FOIL-AO-12311 September 5, 2000
I have received your letter of August 1 and the materials attached to it. You have asked
whether the records that you requested from the Enlarged School District of the City of
Watervliet must be retained for seven years or similar period.
In this regard, I offer the following comments.
First, you cited 5 USC §§552 and 552a as the basis for your request to the District. Those
statutes are, respectively, the federal Freedom of Information and Privacy Acts, and they apply
only to records maintained by federal agencies. The statute dealing with access to records of
state and local government in New York is the New York Freedom of Information Law.
Second, the Freedom of Information Law does not address issues involving the retention
and disposal of records. Article 57-A of the Arts and Cultural Affairs Law, deals with the
management, custody, retention and disposal of records by local governments. For purposes of
those provisions, §57.17(4) of the Arts and Cultural Affairs Law defines "record" to mean:
"...any book, paper, map, photograph, or other information-
recording device, regardless of physical form or characteristic, that
is made, produced, executed, or received by any local government
or officer thereof pursuant to law or in connection with the
transaction of public business. Record as used herein shall not be
deemed to include library materials, extra copies of documents
created only for convenience of reference, and stocks of
Further, §57.25 of the Arts and Cultural Affairs Law states in relevant part that:
"1. It shall be the responsibility of every local officer to maintain
records to adequately document the transaction of public business
and the services and programs for which such officer is
responsible; to retain and have custody of such records for so long
as the records are needed for the conduct of the business of the
office; to adequately protect such records; to cooperate with the
local government's records management officer on programs for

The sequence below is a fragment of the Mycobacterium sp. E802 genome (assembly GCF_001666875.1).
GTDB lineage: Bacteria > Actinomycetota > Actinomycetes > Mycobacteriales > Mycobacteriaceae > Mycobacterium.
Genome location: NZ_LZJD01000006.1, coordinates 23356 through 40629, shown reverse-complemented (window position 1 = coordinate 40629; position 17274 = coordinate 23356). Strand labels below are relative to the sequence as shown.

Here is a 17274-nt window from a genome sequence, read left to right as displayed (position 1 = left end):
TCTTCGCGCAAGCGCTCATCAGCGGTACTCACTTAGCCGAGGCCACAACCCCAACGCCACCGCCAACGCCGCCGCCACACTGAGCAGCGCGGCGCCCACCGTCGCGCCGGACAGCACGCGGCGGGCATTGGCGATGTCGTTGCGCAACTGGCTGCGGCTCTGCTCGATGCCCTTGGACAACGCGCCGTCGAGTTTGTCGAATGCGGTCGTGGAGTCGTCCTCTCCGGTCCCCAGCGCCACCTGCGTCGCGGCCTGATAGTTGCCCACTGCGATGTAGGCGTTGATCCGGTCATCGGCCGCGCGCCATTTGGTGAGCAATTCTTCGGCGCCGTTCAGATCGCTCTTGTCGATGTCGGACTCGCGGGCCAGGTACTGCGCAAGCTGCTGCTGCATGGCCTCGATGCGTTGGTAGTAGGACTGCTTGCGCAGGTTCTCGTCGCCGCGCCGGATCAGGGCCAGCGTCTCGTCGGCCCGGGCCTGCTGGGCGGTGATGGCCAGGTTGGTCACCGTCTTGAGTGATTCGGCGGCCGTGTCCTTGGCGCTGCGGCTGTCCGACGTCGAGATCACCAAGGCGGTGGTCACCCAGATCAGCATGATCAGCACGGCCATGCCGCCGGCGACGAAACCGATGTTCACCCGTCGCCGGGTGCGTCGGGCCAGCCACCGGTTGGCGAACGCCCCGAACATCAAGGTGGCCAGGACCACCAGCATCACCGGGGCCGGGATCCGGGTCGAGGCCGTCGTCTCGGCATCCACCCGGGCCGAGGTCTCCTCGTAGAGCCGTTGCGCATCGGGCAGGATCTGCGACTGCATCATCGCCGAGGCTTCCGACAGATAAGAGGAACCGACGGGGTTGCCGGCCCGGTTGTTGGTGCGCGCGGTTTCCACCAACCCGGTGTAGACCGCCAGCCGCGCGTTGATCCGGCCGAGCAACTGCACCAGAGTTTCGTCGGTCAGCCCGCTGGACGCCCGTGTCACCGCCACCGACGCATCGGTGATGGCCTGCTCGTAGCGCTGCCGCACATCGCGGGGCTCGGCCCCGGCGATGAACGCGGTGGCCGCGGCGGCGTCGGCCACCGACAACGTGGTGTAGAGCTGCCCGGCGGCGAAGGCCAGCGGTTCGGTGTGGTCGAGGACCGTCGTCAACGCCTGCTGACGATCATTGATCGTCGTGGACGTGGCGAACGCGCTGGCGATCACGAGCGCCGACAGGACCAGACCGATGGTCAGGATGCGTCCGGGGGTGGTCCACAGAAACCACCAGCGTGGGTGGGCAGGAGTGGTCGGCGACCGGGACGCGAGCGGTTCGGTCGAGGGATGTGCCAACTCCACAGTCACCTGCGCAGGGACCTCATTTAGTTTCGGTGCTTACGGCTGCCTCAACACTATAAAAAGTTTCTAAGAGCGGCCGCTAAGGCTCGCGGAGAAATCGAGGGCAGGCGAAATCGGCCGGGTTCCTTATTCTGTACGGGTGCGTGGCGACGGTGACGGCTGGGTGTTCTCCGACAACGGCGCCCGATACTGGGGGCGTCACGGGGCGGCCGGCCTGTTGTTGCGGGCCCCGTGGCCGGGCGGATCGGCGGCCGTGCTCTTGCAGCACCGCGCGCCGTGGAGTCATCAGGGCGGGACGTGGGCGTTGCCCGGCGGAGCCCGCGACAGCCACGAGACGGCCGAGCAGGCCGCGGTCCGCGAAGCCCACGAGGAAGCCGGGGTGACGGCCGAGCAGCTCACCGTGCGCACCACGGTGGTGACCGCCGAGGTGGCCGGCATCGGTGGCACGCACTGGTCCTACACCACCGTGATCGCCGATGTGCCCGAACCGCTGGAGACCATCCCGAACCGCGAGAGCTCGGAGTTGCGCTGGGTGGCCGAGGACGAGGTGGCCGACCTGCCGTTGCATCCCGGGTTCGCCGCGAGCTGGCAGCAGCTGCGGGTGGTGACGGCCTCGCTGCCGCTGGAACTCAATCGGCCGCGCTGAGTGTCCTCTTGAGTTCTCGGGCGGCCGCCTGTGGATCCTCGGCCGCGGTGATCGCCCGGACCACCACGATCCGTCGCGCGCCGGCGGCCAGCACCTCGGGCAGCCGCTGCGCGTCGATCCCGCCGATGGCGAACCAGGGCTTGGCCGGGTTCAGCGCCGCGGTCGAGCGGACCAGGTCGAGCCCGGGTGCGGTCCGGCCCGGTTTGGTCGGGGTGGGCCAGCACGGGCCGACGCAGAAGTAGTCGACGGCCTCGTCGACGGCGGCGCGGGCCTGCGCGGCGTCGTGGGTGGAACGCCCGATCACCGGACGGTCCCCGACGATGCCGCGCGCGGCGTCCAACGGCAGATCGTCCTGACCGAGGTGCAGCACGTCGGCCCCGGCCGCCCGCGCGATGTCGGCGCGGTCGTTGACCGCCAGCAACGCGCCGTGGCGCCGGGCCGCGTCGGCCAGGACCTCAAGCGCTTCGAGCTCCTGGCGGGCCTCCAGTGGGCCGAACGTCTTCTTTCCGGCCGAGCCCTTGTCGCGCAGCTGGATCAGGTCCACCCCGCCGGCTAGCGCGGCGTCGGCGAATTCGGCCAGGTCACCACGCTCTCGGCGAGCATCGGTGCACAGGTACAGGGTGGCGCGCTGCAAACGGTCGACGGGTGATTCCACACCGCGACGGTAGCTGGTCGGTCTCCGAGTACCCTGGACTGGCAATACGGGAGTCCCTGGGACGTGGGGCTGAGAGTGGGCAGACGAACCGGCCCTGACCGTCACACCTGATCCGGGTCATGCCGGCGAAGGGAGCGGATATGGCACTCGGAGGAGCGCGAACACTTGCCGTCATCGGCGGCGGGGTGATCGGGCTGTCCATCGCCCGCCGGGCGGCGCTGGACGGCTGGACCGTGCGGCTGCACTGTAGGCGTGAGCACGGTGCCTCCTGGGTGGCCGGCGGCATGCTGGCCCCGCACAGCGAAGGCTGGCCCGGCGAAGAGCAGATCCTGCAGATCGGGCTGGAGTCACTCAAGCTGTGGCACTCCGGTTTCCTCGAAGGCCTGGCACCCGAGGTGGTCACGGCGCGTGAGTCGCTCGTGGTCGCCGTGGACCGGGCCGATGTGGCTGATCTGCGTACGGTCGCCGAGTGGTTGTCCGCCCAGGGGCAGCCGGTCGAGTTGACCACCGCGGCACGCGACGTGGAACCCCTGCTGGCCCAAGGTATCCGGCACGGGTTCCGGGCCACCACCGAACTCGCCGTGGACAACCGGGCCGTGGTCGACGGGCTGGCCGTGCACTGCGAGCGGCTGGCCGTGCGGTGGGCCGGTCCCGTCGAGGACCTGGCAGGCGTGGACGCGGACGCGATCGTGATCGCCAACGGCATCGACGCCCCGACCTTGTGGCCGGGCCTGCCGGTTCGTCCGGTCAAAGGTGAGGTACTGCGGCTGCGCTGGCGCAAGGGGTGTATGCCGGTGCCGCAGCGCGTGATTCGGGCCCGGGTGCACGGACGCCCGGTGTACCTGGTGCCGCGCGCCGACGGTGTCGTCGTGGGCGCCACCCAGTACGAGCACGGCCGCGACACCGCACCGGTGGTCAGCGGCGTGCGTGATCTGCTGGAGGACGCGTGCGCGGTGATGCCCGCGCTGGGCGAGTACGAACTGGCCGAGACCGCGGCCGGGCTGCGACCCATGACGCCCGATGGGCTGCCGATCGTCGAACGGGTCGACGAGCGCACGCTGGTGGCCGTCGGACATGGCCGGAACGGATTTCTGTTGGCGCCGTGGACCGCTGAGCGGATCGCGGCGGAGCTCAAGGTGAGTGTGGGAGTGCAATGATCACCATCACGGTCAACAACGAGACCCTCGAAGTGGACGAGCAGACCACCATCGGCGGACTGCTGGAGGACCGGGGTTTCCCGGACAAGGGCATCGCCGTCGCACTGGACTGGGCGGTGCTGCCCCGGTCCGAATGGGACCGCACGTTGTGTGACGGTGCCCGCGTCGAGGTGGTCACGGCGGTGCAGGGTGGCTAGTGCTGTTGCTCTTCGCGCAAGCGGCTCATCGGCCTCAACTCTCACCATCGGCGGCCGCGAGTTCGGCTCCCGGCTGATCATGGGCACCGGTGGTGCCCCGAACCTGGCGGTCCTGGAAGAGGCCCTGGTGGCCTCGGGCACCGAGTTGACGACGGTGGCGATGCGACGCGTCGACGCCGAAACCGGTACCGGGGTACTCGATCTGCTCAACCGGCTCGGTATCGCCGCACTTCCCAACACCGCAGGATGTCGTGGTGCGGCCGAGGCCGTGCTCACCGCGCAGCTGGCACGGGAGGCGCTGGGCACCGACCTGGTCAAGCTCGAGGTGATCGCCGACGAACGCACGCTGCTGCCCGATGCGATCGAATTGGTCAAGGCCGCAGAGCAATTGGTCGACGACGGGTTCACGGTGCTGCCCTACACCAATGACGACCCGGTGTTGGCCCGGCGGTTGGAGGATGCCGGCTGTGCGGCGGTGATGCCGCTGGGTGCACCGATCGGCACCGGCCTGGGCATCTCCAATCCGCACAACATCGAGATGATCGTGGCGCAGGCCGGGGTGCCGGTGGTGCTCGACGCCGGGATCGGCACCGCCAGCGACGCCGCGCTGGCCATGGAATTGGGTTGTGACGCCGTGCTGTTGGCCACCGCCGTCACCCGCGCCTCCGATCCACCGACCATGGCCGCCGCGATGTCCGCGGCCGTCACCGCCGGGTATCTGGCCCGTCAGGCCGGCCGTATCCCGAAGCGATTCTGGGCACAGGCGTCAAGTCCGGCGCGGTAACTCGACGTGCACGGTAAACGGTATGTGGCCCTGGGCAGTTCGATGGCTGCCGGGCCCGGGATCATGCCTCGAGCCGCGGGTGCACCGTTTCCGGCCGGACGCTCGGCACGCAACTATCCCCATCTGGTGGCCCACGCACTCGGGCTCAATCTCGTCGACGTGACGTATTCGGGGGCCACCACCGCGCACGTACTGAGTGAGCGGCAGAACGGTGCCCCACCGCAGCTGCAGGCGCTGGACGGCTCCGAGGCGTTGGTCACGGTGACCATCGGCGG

the orderly and efficient management of records including
identification and management of inactive records and
identification and preservation of records of enduring value; to
dispose of records in accordance with legal requirements; and to
pass on to his successor records needed for the continuing conduct
of business of the office...
2. No local officer shall destroy, sell or otherwise dispose of any
public record without the consent of the commissioner of
education. The commissioner of education shall, after consultation
with other state agencies and with local government officers,
determine the minimum length of time that records need to be
retained. Such commissioner is authorized to develop, adopt by
regulation, issue and distribute to local governments retention and
disposal schedules establishing minimum retention periods..."
Based on the foregoing, records cannot be destroyed without the consent of the Commissioner of
Education, and local officials must "have custody" and "adequately protect" records until the
minimum period for the retention of the records has been reached. The functions of the
Commissioner in relation to the foregoing are carried out by the State Archives and Records
Administration (SARA), a unit of the State Education Department. A copy of the applicable
retention schedule is likely maintained by the District Clerk, or alternatively, it can be obtained
from SARA, which can be reached at 474-6926.
Lastly, you referred to an appeal made to this office. In this regard, the Committee on
Open Government is authorized to provide advice concerning public access to government
records; it is not empowered to determine appeals or compel an agency to grant or deny access to
records. The provision dealing with the right to appeal is §89(4)(a) of the Freedom of
Information Law, which states in relevant part that:
"...any person denied access to a record may within thirty days
appeal in writing such denial to the head, chief executive or
governing body of the entity , or the person therefor designated by
such head, chief executive, or governing body, who shall within
ten business days of the receipt of such appeal fully explain in
writing to the person requesting the record the reasons for further
denial, or provide access to the record sought."
I hope that I have been of assistance.
Robert J. Freeman
cc: Carol Carlson
Stephen F. Bailly